Cantilevered hole opener
A hole opener for enlarging the diameter of bore holes, having a plurality of cantilevered spindles (6) for supporting rotatably attached cutter shells (9) having hardened surfaces for cutting and crushing to widen the bore hole. The cutter shells are supported on an inner threaded journal (13) which permits a plurality of load bearing rollers or bearings (26) to facilitate rotational movement of the cutter. The hole opener is provided on a tubular body which is connected in a drill string and which provides jetting nozzles (4) to remove the cutting debris and return it to the earth's surface. The cantilevered support spindle (6), journal (13) and cutter shell (9) assembly permit flexible interchange of cutter faces and sizes to be available for use with the same hole opener body and different directions of travel of the body.
This invention relates to hole openers, specifically to openers which are designed to enlarge the diameter of drilled holes.
Drillers commonly have drilled holes and thereafter enlarged the hole for the intended purposes with hole openers and reamers which are designed to enlarge the diameter of the pilot hole or original bore diameter. Most openers or reamers known to applicant are devices having the cutting surfaces mounted on support arms which are mounted on the opener body and having their radial axis directed inward to support the rotating cutter head. The abrasion and load experienced by such bodies wears the outer surfaces of the support arms as the opener moves through the formation to be opened and ultimately may cause the support arms to fail.
The normal operating problems of conventional hole openers or reamers is exacerbated when drilling horizontal or near horizontal applications. In such situations, the load and wear characteristics on the support arms may cause early and catastrophic failure of the arm structure and often results in loss of cutters in the borehole itself. Additionally, in horizontal or near horizontal applications, the support arms of conventional openers create additional torque on the tubular string which carries the hole opener body. These problems may cause failure of both the support arms and loss of cutters in the hole requiring expensive retrieval operations and delay the completion of the operation.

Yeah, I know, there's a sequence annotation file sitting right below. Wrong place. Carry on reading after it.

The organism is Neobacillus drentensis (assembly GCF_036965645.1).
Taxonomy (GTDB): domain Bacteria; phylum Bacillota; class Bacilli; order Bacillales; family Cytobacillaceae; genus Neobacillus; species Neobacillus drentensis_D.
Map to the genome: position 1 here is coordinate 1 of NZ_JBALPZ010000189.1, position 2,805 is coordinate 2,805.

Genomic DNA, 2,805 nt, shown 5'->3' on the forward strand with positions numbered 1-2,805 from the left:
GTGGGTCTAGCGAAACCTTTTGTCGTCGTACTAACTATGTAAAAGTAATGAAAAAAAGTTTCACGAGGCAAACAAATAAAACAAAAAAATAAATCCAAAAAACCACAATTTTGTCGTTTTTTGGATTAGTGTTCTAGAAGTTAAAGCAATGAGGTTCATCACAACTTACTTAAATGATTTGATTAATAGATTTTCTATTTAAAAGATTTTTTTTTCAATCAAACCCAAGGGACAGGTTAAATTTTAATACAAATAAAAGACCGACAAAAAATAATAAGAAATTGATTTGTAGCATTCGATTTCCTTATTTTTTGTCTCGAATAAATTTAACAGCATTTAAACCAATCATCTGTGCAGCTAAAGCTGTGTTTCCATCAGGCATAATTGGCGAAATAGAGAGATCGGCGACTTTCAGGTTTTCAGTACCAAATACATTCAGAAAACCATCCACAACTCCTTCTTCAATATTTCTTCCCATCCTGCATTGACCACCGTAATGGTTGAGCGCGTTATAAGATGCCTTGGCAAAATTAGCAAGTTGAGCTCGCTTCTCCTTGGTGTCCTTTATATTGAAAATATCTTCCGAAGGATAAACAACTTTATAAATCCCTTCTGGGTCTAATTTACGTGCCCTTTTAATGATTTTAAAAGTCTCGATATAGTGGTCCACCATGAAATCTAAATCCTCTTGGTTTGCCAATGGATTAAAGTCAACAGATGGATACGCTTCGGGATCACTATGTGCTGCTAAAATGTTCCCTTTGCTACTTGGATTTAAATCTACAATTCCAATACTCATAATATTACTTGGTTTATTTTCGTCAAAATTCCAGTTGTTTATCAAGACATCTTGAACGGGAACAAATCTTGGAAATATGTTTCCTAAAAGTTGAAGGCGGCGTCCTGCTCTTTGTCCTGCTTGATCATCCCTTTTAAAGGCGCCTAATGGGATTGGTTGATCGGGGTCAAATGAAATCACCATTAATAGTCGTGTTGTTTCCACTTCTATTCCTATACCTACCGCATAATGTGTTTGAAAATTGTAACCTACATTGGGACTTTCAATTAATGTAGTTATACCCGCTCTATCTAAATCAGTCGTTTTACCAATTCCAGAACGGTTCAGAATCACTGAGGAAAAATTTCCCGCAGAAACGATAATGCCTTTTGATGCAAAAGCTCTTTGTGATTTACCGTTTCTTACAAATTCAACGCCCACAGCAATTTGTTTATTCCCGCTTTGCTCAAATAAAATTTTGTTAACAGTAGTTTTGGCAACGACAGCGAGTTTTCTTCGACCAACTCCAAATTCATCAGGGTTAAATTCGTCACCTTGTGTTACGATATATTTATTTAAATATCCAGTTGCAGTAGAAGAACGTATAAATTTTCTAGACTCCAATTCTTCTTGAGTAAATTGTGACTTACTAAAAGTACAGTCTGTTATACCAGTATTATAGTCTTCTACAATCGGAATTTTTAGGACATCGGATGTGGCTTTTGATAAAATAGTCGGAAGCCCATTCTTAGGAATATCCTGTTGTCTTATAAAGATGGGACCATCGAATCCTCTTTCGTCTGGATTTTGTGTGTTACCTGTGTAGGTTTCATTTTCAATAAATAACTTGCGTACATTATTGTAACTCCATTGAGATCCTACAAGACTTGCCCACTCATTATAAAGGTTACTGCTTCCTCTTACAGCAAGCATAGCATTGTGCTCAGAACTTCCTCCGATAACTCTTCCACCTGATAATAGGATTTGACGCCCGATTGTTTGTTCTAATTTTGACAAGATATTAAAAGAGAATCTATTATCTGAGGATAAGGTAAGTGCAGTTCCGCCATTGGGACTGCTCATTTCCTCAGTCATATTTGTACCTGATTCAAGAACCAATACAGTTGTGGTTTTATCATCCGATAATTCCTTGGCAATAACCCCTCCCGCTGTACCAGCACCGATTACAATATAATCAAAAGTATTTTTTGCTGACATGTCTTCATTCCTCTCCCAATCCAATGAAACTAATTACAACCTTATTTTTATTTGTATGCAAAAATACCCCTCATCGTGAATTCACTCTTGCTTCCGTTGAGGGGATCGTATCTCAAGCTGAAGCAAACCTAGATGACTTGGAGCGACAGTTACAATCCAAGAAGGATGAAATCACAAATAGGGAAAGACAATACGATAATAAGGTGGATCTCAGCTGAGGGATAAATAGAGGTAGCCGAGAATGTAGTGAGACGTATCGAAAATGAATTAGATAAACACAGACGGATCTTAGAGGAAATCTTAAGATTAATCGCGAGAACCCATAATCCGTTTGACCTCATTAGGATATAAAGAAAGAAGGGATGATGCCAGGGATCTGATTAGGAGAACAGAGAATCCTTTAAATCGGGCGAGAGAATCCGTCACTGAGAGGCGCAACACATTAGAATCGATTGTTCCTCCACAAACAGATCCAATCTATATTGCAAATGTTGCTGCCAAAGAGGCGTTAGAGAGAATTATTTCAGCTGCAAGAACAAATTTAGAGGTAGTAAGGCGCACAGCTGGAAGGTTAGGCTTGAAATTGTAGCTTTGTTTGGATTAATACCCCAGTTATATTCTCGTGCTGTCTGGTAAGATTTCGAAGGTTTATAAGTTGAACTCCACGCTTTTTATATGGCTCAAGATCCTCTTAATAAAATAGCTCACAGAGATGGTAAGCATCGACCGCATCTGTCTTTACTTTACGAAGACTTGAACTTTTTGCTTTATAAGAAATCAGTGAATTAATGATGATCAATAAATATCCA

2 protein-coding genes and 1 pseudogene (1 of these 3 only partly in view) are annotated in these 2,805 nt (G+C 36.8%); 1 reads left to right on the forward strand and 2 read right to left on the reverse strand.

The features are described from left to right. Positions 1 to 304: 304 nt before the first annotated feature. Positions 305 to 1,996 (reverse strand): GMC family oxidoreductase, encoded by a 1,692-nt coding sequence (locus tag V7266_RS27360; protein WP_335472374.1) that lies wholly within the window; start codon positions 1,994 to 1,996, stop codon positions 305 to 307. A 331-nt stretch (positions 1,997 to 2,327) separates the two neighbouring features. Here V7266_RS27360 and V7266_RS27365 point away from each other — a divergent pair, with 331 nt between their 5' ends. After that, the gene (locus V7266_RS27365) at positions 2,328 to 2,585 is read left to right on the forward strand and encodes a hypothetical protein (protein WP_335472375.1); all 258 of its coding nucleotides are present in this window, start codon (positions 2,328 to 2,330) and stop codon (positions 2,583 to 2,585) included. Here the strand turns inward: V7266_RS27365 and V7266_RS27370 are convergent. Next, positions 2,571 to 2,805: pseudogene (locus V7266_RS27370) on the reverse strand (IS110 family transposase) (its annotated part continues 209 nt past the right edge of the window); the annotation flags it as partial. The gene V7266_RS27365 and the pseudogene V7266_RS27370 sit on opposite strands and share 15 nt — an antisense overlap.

Other economical considerations warrant consideration. In conventional hole openers, the hole opener body is limited by its design to essentially one-size of diameter. The design of the conventional hole opener does not permit alternative sizes of holes to be made with the same body because the span of the support arms fits only one size of cutter. If alternative diameter holes are required, a whole new body must be acquired to open the hole. This requires additional trips into and out of the hole to change the opener and cutter body. Additionally, conventional hole openers are designed to operate in pilot holes which must be provided to accommodate the large profile of the support arm and the cutter. The larger pilot hole requires a larger size bit in the initial drilling operation which is more costly to drill than one using a smaller bit. Finally, changing the cutters on conventional hole openers is time consuming, if it can be accomplished at all, and often requires repair to the opener body and support arms due to damage caused by the pins and locking devices used to secure the cutters to the conventional opener body. Conventional openers typically have welded support arms carrying the cutter and removal of the cutter would entail removing the support arms and re-welding the new support arms after replacing the cutter itself. This extraordinary amount of work generally causes the used or damaged conventional hole opener to be scrapped rather than repaired.OBJECTS AND ADVANTAGES